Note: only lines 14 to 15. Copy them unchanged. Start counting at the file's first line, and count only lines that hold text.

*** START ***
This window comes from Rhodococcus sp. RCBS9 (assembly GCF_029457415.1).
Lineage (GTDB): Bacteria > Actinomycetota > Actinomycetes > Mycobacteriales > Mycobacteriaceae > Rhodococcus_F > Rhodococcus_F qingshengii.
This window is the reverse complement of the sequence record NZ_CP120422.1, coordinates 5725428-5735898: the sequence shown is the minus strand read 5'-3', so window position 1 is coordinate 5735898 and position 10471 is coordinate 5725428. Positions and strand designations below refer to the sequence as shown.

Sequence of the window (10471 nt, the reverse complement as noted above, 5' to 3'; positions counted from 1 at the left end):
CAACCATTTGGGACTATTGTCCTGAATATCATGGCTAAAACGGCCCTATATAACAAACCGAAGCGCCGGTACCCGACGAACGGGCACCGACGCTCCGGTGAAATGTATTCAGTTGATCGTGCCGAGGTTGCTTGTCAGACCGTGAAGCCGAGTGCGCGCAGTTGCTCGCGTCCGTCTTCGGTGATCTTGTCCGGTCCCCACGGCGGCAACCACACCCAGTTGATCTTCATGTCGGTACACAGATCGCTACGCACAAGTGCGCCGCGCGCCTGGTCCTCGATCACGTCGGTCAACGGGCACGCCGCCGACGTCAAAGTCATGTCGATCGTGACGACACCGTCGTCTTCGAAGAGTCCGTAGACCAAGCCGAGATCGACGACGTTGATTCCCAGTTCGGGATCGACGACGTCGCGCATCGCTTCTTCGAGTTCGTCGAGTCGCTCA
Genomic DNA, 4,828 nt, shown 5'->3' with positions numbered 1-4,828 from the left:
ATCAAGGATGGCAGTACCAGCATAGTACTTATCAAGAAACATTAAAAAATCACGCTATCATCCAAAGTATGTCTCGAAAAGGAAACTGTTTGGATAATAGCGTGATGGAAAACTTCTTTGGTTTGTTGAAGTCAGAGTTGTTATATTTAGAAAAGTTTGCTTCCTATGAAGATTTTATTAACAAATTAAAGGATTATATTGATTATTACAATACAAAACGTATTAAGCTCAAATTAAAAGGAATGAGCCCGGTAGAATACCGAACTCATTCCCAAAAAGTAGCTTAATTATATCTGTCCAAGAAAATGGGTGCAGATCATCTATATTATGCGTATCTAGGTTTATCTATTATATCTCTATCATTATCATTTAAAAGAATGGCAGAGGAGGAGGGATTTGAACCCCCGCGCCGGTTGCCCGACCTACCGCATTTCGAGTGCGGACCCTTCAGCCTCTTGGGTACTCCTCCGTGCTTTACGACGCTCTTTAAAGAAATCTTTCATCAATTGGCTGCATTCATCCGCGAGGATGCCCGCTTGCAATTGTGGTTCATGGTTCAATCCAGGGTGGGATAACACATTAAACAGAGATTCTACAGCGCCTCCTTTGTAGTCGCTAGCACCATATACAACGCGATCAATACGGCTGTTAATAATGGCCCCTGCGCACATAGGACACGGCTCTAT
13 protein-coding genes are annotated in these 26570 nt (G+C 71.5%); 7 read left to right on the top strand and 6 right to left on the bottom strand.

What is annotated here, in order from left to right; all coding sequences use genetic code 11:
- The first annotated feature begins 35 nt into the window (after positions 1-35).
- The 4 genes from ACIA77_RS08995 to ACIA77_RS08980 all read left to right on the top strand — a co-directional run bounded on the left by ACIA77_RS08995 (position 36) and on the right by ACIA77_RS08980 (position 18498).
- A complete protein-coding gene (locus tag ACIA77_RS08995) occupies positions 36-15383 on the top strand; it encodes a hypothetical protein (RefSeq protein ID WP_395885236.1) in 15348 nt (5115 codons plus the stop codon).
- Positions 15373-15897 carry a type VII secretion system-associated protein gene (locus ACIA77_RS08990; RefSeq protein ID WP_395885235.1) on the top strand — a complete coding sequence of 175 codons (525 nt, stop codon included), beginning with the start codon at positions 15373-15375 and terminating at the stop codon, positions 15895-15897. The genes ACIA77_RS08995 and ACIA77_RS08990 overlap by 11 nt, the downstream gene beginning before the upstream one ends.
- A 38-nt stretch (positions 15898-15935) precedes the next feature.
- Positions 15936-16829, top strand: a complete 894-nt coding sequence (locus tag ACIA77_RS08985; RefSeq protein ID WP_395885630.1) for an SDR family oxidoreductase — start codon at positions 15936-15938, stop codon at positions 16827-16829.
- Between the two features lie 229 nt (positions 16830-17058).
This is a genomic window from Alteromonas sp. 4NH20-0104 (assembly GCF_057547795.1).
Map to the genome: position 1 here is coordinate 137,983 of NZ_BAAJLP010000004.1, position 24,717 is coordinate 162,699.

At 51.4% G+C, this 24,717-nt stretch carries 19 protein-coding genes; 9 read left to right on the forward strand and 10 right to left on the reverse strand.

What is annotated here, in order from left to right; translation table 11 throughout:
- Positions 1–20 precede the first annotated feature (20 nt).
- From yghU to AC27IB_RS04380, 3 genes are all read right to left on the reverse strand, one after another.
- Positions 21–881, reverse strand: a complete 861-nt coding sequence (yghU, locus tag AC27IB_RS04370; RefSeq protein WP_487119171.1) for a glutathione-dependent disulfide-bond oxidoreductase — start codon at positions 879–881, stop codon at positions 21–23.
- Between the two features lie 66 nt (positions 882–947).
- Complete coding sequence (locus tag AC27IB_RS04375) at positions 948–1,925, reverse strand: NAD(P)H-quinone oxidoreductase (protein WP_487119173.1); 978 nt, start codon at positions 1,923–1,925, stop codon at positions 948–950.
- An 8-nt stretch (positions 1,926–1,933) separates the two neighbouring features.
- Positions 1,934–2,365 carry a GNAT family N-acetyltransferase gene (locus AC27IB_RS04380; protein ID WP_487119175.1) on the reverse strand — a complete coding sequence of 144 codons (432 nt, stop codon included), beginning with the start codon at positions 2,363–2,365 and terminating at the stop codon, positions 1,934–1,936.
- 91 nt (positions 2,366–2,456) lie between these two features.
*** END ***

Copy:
- A 38-nt stretch (positions 15898-15935) precedes the next feature.
- Positions 15936-16829, top strand: a complete 894-nt coding sequence (locus tag ACIA77_RS08985; RefSeq protein ID WP_395885630.1) for an SDR family oxidoreductase — start codon at positions 15936-15938, stop codon at positions 16827-16829.